Bright House Media Strategies, the advertising division of Bright House Networks, will be working with AT&T AdWorks to create what it says will be a one-stop shop for local, regional and national spot-TV advertisers to reach the Orlando, Fla., and the Bakersfield, Calif., markets.

This appears to be the second deal AT&T Adworks has struck with a MSO for interactive ads (for more, click here.)

Bright House Media Strategies will act as the exclusively agent, “offer(ing) the advertising community one convenient place to buy inventory on AT&T U-verse across more than 45 well-known, ad-supported cable networks.” The two also will build a platform for advertisers to place ads into key cable programs across both company’s inventories in Orlando and Bakersfield.

Notes Greg McCastle, an AT&T senior vice president and head of AT&T AdWorks, "This agreement adds significant value to the local advertising offerings as provided by the Bright House Media Strategies sales team and creates a streamlined process for media buyers in terms of seamless planning and buying."

This new pact could help national sales rep firm NCC Media place ad campaigns on both coasts. "Bright House Networks and AT&T AdWorks are providing marketers and ad agencies an easy way to plan and buy cable advertising in Orlando and Bakersfield," comments Dan Griffin, senior vice president/Sales at NCC Media. "This new partnership gives our national advertisers enormous opportunities to reach and engage consumers, and creates a superior advertising option in these markets."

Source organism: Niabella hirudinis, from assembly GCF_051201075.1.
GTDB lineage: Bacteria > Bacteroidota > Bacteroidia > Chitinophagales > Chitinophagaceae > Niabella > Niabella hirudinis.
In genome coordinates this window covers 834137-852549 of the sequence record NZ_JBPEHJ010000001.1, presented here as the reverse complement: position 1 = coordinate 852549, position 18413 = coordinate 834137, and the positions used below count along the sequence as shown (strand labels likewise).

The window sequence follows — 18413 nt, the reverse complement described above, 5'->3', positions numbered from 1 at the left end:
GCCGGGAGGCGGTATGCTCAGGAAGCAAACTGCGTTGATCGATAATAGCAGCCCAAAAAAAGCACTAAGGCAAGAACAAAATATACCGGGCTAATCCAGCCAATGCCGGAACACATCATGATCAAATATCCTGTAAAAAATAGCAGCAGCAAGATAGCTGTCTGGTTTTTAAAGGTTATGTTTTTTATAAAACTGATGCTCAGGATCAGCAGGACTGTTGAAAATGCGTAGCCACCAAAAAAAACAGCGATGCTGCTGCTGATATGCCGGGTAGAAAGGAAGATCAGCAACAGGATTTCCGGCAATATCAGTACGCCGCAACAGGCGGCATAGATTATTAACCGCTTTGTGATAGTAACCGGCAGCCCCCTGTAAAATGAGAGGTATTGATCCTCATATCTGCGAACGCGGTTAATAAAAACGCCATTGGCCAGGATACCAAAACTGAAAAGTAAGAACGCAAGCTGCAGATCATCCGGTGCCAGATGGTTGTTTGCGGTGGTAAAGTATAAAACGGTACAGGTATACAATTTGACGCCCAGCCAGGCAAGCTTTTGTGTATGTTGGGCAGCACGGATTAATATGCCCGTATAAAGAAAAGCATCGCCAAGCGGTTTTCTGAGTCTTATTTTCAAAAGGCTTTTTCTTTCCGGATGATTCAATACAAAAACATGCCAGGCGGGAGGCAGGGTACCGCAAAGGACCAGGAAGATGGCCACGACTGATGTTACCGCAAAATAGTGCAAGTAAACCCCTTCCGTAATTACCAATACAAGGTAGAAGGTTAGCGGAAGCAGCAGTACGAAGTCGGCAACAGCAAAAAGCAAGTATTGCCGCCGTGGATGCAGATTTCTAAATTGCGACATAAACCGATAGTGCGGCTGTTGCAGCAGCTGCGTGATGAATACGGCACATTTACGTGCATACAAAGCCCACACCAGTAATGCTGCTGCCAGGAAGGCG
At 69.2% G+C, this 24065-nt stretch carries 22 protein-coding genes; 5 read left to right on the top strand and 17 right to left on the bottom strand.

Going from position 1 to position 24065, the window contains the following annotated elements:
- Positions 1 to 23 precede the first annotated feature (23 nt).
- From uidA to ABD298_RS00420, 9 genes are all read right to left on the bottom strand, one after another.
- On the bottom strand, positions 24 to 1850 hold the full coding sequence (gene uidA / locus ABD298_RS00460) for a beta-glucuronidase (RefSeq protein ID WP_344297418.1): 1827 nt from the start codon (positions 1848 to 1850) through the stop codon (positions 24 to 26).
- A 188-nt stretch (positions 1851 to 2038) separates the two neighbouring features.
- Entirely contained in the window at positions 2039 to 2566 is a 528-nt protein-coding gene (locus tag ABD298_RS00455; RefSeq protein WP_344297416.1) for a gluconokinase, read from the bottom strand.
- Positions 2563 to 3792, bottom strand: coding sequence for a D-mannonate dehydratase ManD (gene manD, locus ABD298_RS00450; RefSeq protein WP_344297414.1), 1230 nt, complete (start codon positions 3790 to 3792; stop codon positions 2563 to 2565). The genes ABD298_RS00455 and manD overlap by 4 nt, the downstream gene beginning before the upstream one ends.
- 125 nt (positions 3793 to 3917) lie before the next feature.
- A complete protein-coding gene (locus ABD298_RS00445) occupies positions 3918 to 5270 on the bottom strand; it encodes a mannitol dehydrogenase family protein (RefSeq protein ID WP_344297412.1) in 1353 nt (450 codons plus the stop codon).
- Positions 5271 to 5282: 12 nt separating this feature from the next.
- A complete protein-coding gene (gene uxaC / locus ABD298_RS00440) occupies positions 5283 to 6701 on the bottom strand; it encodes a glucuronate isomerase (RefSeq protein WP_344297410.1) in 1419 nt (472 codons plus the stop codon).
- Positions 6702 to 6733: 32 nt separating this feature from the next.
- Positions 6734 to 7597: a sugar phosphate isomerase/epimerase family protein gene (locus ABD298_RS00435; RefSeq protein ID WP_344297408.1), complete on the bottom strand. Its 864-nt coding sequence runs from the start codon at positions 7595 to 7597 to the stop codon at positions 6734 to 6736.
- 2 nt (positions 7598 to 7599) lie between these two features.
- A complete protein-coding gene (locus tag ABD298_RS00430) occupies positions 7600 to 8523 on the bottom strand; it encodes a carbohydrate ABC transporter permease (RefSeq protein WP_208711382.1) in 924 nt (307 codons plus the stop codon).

In separate AT&T news, AT&T is the latest carrier to settle with TiVo Inc. regarding patent infringement, paying out at least $215 million through June 2018 (depending on AT&T U-verse growth). The first $51 million was due yesterday, with another $20 million due in the first year and quarterly payments after that.

Per subscriber, this payout will be much larger than a similar $500 million settlement TiVo reached in May 2011 with Dish Network Corp. and its set-top box provider EchoStar Corp. Dish had nearly 14 million subscribers at the end of September 2011, while AT&T’s U-verse had just 3.6 million. That makes AT&T’s settlement worth at least $59.72 per subscriber, while Dish’s cost $35.97 per subscriber.

TiVo CEO Tom Rogers said the bigger settlement resulted in part from the fact that AT&T heavily marketed its digital video recorders as a key difference between itself and bigger cablecos.

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